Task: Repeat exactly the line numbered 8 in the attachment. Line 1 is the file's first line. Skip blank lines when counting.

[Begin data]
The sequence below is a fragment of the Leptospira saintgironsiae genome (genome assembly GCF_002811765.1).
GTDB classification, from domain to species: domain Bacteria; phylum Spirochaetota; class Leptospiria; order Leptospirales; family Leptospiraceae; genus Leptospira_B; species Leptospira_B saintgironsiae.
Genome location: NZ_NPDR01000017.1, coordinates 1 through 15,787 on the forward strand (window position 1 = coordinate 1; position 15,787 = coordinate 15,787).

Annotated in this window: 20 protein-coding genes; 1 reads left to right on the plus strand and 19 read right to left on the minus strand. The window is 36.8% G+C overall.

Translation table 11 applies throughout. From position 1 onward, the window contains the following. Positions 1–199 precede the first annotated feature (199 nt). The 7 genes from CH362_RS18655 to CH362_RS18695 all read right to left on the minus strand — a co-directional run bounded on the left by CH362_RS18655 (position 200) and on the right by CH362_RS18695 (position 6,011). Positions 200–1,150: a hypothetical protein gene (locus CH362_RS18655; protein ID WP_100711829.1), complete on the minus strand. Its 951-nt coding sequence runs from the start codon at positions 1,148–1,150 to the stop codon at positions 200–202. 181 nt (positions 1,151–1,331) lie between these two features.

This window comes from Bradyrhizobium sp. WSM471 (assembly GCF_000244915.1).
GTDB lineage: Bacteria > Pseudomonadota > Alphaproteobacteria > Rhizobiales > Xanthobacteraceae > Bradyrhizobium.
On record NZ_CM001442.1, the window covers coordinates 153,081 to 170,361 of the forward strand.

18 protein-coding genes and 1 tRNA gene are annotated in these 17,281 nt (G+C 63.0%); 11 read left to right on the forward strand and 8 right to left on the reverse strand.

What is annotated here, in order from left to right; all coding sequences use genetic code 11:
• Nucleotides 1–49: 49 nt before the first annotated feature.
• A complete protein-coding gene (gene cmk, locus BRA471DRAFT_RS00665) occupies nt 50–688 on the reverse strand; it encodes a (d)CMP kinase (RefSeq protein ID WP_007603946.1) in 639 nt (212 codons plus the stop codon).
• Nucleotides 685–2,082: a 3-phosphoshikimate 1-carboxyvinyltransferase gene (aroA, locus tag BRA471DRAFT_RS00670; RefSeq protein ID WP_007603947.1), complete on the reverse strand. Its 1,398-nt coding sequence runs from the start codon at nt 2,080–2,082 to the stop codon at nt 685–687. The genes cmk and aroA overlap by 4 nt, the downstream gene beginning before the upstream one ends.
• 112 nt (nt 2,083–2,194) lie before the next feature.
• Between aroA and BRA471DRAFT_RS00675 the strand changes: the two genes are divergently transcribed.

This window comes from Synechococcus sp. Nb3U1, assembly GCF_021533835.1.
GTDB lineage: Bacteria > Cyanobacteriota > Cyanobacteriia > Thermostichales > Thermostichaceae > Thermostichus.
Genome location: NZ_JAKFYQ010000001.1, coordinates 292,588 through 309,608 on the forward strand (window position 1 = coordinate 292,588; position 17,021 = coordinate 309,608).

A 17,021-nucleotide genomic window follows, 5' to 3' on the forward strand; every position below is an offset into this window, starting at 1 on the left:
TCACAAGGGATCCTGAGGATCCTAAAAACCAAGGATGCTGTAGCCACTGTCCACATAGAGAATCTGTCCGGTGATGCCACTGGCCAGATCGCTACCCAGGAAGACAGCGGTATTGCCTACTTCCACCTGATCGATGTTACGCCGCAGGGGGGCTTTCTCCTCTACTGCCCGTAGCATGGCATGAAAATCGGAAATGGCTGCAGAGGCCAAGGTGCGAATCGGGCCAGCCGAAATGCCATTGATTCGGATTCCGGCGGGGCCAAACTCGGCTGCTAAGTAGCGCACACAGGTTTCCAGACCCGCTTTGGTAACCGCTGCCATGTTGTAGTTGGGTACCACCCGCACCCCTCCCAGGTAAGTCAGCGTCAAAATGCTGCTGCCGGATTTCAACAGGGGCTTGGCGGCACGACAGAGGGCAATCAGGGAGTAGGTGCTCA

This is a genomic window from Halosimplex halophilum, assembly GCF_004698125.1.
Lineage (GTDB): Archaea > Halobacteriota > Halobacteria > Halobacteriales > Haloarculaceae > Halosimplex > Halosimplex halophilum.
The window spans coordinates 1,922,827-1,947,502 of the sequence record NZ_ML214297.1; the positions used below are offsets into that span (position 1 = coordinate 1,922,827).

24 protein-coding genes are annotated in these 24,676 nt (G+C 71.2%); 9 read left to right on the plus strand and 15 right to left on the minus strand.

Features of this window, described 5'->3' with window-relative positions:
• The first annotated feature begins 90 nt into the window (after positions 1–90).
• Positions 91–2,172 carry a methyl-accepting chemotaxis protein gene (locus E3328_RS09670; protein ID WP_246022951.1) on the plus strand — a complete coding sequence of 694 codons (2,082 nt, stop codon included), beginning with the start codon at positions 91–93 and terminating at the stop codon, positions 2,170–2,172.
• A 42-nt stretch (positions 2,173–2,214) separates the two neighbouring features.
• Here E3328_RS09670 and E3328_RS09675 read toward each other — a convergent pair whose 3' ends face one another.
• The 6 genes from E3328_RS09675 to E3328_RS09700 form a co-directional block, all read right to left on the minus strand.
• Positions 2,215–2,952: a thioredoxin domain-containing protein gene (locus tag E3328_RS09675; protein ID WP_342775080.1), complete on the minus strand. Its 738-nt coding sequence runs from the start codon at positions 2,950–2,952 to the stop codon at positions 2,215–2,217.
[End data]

On record NZ_CM001442.1, the window covers coordinates 153,081 to 170,361 of the forward strand.